Sustaining Creativity

I have learned not to wait for inspiration to come to me, but to get up and chase after it! Here are some tips on sustaining your spark of creativity.

Explore Other Mediums of Art

Exploring different mediums of art  help me stay fresh with ideas. I believe that it helps with the creative process to look at something that is unrelated from the work I am doing, but is still artsy. I often get hyper focused on whatever project I am working and it is nice to take a break in an inspiring way.

Rest from Work by Vincent van Gogh

I often look at paintings for inspiration when I am stuck on Film problems. Paintings have some of the most exquisite compositions and use of color in any medium of art.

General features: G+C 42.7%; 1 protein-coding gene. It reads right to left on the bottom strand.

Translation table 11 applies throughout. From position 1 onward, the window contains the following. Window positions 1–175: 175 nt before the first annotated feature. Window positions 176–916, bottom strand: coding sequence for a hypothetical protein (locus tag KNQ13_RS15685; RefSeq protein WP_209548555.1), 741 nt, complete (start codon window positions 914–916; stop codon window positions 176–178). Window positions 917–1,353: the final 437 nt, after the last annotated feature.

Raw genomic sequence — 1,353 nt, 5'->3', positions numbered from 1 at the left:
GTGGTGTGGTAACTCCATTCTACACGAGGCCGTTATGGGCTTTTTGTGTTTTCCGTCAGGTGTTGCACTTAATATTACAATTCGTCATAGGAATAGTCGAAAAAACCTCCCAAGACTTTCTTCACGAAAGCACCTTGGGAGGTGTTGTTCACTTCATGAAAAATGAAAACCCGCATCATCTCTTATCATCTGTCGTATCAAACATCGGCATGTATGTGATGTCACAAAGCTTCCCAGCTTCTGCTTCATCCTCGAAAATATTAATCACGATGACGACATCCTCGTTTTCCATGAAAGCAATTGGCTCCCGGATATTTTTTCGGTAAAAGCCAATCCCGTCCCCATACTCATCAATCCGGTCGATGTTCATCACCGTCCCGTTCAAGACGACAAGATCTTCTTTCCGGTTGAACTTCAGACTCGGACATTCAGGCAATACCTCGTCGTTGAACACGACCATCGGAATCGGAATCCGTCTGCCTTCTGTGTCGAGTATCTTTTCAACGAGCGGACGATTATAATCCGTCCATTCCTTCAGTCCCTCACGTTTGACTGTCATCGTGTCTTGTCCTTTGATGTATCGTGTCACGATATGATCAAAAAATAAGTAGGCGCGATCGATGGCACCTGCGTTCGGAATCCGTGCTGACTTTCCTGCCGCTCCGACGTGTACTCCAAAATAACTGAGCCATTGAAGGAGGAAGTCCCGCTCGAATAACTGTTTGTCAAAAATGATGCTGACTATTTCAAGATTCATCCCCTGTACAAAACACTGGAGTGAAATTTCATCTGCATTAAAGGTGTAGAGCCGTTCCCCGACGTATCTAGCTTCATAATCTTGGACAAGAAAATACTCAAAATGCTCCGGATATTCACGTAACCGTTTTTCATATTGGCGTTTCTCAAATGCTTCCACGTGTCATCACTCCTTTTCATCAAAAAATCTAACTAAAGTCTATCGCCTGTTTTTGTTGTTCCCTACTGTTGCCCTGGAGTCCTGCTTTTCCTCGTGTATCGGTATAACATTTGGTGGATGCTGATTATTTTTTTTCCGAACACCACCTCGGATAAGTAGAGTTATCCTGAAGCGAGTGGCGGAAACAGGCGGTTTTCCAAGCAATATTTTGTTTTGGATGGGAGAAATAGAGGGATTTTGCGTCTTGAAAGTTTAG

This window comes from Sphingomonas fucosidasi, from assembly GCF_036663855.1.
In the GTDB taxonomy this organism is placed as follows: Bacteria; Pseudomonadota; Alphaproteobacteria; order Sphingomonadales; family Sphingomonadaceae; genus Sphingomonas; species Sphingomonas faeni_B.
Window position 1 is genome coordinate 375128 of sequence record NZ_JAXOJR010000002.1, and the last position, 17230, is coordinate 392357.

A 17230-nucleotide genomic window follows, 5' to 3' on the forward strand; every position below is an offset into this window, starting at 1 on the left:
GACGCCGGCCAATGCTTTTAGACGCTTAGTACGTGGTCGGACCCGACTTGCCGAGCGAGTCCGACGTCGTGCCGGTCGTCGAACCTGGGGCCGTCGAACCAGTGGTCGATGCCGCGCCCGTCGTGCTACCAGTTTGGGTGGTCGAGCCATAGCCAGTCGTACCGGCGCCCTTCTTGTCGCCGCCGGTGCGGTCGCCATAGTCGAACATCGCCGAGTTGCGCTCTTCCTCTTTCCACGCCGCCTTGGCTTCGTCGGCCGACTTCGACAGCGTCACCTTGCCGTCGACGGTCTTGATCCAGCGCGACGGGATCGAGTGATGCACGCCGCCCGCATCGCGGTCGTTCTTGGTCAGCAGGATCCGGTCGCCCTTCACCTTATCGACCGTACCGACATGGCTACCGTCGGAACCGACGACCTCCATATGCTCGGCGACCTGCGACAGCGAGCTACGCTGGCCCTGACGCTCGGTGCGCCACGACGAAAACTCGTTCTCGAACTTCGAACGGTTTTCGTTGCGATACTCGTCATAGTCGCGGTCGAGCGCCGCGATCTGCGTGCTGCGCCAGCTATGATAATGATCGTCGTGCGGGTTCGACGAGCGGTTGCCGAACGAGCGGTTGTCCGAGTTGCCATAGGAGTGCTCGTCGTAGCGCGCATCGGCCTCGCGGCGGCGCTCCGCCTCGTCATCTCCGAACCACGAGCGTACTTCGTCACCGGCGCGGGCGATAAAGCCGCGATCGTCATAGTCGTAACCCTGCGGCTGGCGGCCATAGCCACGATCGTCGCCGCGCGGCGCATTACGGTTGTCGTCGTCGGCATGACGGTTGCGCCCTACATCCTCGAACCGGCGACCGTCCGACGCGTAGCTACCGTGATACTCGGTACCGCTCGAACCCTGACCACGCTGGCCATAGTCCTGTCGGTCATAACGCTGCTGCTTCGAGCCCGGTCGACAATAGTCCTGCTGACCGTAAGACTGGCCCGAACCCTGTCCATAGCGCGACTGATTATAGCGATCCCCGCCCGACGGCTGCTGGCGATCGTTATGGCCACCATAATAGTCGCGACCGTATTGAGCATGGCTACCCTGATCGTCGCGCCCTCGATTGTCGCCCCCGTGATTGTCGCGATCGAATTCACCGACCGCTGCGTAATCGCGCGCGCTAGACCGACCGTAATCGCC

The best way to keep other mediums in my world has been through social media. If we are constantly going to be checking our phones, we might as well make it useful.

The History of Painting‘s Twitter account is my personal favorite for inspirational art, but there are many others like it for poetry, music, and film.

Express Excess Emotions and Thoughts

I have started journaling before writing anything that is seen by the public. I have found that clears my mind of excess chatter and helps me focus on writing concisely and on topic.

When I don’t express the extraneous thoughts and emotions from my day they show up in all sorts of weird ways in my project and take up editing time.

This principle can be applicable for all manner artists without the use of a journal, such as banging on a drum, doodling, or screaming at your cat.